Custom image recognition and analysis software has been implemented in C++ programming language with the aid of dlib library ( used for image processing and graphical user interface, Anti-Grain Geometry library ( as vector graphics engine and FFTW library ( for calculating Fourier transforms. The purpose of the software is to quantify tube formation efficiency which is performed in two stages. The first stage is a fully automated segmentation routine which partitions the image into background region (insignificant to further analysis) and foreground region (containing cells). Segmentation is based on the assumed characteristics of cell images obtained with phase contrast microscopy (Fig. 1A) and primarily relies on the existence of well-defined cell edges and on low pixel intensity (dark shades) within the cells as compared to image background. To extract regions which fulfill these criteria the image is first enhanced using generic image quality improvement methods such as homomorphic filtering, median-based noise removal and contrast stretching (Fig. 1B). Such enhanced images are then treated with a localized intensity thresholding algorithm extracting pixels which have lower-than-average intensity with the average intensity calculated over a window of a specified size (Fig. 1C). The algorithm is repeated for multiple window sizes and the final result is an intersection of the results obtained in all iterations. Thus, the pixels which show below-average intensity regardless of averaging window size are classified as potential foreground pixels. On the other hand, the enhanced cell image is also processed using a Sobel edge detector in order to find cell boundaries (Fig. 1D). The detected edges are processed using a fill/connect algorithm which connects neighboring edges resulting in a uniform binary bitmap containing pixels corresponding to objects with distinct edges (Fig. 1E). An intersection of this binary bitmap with the one obtained with intensity thresholding is assumed to be a correct foreground mask (Fig. 1F).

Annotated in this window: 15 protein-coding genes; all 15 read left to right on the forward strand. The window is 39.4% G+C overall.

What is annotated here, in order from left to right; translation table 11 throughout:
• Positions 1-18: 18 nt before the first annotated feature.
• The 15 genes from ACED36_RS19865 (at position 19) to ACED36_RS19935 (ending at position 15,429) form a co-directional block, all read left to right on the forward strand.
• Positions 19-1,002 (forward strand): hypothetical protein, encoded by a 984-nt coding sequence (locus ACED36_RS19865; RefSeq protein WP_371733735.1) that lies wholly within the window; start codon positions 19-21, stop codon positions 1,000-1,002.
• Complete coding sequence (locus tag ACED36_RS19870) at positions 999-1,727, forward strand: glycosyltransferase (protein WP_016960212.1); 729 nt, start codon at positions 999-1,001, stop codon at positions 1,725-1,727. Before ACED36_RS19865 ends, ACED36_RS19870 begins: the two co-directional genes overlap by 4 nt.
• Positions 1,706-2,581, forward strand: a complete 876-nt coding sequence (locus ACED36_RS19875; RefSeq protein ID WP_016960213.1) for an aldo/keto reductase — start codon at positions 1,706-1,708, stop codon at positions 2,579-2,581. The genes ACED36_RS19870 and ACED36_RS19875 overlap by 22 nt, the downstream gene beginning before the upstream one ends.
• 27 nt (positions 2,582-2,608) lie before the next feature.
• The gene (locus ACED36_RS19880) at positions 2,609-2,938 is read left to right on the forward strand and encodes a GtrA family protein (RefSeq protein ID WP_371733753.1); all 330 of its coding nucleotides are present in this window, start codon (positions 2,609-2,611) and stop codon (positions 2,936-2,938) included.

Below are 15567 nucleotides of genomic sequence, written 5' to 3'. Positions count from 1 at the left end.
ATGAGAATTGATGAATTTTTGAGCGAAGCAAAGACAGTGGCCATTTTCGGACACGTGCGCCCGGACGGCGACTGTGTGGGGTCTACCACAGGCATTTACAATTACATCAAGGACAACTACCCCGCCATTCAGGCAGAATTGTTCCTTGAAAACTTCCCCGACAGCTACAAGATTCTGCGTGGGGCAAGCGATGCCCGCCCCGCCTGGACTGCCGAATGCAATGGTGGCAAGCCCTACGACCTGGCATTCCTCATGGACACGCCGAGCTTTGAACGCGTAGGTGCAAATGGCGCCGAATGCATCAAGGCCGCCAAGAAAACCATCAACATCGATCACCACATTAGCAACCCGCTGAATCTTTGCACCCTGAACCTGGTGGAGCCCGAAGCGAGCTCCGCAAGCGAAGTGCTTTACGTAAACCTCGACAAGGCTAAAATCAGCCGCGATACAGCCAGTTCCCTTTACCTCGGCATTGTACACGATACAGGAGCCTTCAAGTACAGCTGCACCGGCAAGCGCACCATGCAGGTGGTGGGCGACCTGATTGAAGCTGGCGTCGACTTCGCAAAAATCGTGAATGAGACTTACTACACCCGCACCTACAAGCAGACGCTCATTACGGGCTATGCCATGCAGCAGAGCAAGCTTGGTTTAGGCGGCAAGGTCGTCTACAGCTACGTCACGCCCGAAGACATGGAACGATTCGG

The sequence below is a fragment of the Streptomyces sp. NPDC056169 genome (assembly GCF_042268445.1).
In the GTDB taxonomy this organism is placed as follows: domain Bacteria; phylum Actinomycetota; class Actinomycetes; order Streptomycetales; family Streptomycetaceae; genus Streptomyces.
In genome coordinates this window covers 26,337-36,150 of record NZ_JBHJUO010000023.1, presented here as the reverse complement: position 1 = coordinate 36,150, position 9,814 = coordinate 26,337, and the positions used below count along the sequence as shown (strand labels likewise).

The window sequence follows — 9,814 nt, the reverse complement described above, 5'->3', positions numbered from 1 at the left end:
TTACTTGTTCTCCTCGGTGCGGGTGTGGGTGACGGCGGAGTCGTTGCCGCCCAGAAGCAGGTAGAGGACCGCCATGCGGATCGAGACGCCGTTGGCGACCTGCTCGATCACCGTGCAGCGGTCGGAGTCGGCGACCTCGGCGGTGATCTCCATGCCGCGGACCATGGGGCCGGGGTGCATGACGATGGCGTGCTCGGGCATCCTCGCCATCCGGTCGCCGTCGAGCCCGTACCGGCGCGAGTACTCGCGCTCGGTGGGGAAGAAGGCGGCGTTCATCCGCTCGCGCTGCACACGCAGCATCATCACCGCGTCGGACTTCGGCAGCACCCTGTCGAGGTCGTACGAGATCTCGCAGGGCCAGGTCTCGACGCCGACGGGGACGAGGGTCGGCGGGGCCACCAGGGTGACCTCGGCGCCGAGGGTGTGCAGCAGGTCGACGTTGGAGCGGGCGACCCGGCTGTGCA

Figure 1. Predifferentiation of iMSCs.